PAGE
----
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One great field which the author of Ideal Suggestion believes will open to it in the near future, is the reformation of inebriety. The world is struggling with the problem of finding an efficient remedy for the slavery to intoxicants. There is no common agreement as to the best means to accomplish this purpose, and the efforts put forth are spasmodic, unsystematic and unscientific. The great organized movements for the suppression of intemperance have changed during the last few decades, and in some respects the trend seems to have been reactionary.

The Washingtonian movement, with the moral enthusiasm which followed, and education and moral suasion in general, have been largely displaced by efforts toward legal prohibition and external suppression. No disparagement is cast upon prohibition, so far as it goes, but it does not cure inebriety. It is unfortunate that it has popularly come to be regarded as synonymous with temperance, and therefore it has largely overshadowed and displaced organized moral agencies. Under the most favorable conditions it is external, and inadequate to the great end desired by its well-meaning and conscientious advocates.

Another phase of present thought, is the idea that inebriety is a disease of the body, and that it can be cured by material medication. This view has gained considerable acceptance from the fact that many cures take place through the power of numerous, subtle and unconscious mental influences which are generally unappreciated or ignored. It is unnecessary to enlarge upon this solution of the seeming results of medication; for those who have perused Part I. of this book will find every phenomenon abundantly accounted for in accordance with the laws of mental causation.

Inebriety is cured temporarily by "hypnotic suggestion." Vivid mental impressions imposed by another mind change the victim's likes, tastes, and even his ruling appetite. This assertion does not need to be verified to any who are aware of the progress of hypnotic research in a few of the noted institutes of Europe, and to a much less extent in this country. The mere experimental stage has been passed.

The inebriate needs to be set free—cured from within—which involves the overcoming of the old consciousness by a new and higher one. Suggestion is the human motor. To pass a saloon, suggests a drink. A feeling of depression or weakness does the same on account of the known temporary exhilaration which follows. On the other side, things external, especially the palpable, forfeited respect of his fellows, suggests to the victim that he is a victim. Everything within and without concurs regarding his degradation. The lower selfhood is emphasized, and the consciousness sinks into animalism. Now what does he need? Most assuredly vivid suggestions of the opposite and higher. In some way they must be lodged in his mind. If he have any desire for release—and almost everyone does in some degree—Ideal Suggestion furnishes a systematic means to the end. In proportion as it is thoroughly followed, mental laws insure positive results.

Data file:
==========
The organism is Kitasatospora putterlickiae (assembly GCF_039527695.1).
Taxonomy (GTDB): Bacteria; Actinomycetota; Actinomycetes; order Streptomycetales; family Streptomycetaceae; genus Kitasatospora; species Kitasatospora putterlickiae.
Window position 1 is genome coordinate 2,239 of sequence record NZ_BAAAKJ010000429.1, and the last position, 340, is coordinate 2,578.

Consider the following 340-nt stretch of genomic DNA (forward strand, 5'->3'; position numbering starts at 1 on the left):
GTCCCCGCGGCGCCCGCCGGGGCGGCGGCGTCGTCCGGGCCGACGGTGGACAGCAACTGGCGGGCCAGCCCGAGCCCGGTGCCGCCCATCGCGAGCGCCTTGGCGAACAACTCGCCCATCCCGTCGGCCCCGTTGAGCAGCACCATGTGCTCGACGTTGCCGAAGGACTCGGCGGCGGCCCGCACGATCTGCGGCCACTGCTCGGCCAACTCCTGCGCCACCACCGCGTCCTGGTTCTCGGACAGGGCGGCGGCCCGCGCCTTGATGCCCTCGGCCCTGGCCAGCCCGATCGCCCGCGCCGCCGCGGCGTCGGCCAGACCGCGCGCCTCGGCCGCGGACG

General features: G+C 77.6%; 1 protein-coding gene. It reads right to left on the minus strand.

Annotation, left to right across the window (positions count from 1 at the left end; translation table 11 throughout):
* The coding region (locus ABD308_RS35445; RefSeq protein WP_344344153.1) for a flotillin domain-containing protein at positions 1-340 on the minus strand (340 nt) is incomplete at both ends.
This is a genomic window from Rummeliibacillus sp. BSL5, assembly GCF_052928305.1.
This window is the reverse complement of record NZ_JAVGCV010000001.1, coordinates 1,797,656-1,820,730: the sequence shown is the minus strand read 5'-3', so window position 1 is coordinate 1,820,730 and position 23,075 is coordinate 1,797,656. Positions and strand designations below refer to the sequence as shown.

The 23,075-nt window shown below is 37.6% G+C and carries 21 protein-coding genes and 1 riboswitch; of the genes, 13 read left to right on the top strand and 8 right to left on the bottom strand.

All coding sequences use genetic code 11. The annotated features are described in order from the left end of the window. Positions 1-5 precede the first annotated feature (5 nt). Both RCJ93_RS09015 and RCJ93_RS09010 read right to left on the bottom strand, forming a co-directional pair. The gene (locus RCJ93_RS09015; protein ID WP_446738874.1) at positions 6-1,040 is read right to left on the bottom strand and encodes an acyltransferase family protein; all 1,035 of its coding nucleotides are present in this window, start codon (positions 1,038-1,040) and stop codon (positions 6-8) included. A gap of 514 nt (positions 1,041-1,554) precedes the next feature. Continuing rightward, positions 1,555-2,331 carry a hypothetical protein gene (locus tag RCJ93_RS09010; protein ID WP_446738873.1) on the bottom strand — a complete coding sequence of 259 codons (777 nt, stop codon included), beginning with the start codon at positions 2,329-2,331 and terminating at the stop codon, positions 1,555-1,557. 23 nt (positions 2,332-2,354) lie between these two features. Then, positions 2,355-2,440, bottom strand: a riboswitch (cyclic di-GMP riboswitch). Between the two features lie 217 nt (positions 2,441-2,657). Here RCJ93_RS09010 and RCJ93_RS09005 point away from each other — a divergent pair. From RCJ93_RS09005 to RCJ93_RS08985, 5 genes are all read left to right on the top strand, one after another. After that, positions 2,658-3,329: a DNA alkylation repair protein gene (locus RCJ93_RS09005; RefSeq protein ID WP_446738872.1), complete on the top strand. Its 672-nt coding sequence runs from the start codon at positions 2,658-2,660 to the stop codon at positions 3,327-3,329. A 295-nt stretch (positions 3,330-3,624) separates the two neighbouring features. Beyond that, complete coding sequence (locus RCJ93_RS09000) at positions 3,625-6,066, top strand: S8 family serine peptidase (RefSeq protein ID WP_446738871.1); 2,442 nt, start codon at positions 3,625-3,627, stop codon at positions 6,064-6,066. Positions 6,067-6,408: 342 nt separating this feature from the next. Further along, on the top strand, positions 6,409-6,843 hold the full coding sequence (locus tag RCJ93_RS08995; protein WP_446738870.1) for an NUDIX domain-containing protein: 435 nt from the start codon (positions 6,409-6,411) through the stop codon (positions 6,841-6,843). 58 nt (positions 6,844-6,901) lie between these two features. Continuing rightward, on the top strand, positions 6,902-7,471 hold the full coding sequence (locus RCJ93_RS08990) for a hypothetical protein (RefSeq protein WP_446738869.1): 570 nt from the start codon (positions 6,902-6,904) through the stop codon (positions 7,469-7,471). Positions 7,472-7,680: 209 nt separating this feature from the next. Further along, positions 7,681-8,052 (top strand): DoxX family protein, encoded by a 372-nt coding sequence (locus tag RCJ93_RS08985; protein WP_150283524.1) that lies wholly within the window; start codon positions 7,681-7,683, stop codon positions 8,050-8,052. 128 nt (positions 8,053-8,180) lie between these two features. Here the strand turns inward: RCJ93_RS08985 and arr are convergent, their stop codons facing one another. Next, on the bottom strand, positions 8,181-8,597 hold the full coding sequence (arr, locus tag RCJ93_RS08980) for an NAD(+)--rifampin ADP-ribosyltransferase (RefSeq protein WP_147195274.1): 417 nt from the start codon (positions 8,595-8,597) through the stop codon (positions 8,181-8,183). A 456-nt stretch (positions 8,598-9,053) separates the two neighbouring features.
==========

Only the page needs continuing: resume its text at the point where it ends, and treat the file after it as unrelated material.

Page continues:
Let us briefly outline a possible reformatory conducted in accord with the laws of suggestion as they shape mental action. What would be the modus operandi 1 In the first place the inebriate in man would not be recognized, but utterly ignored. The theory in all instruction and intercourse would be, that the divine in man is the man. He is ideally whole, potentially perfect—a child of God. Everything must emphasize that suggestion. All this would naturally include the exercises in mental photography as formulated in this work. These and kindred ideals would be graphically impressed upon the mental field of vision. This action, to the outer sense, could be heightened by the employment of words in electric light, or formed of tiny gas-jets in a background of darkness, instead of the common printed text. An hour's exposure to such ideals during each day would produce a remarkable impress upon the mental vision. The rational use of some such unique means will be easily grasped when it is understood that the object is a vivid mental picture. Take such "suggestions" as "I am free," "I am soul," or "God is here." After a few days they would stand out before the mind, by night and by day. They would be seen in words of fire before the saloon entrance, and flame up in the mind's eye at every call of the appetite. The higher self-consciousness thus gained would make it plain to the man that it was only the animal, and not himself who craved the stimulant.

Such an institution is today only an imaginary one ; but it would be in accord with the laws of mind, and it is to be hoped that it may have a practical trial in the not distant future. In the past, under traditional and materialistic theories, retreats and asylums have entirely disregarded the immutable order of mental causation. Their aims have been good, but their methods have not fitted the laws of mind, and the power of ideals has been unappreciated. Now that human duality, or the double consciousness, is becoming understood, the way is open through idealism for a great advancement. It is quite true that the philosophy here advanced may seem strange, and perhaps visionary, to many whose thinking has been superficial, but such has been the verdict which at first has greeted every great advance of history.

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Henry Wood

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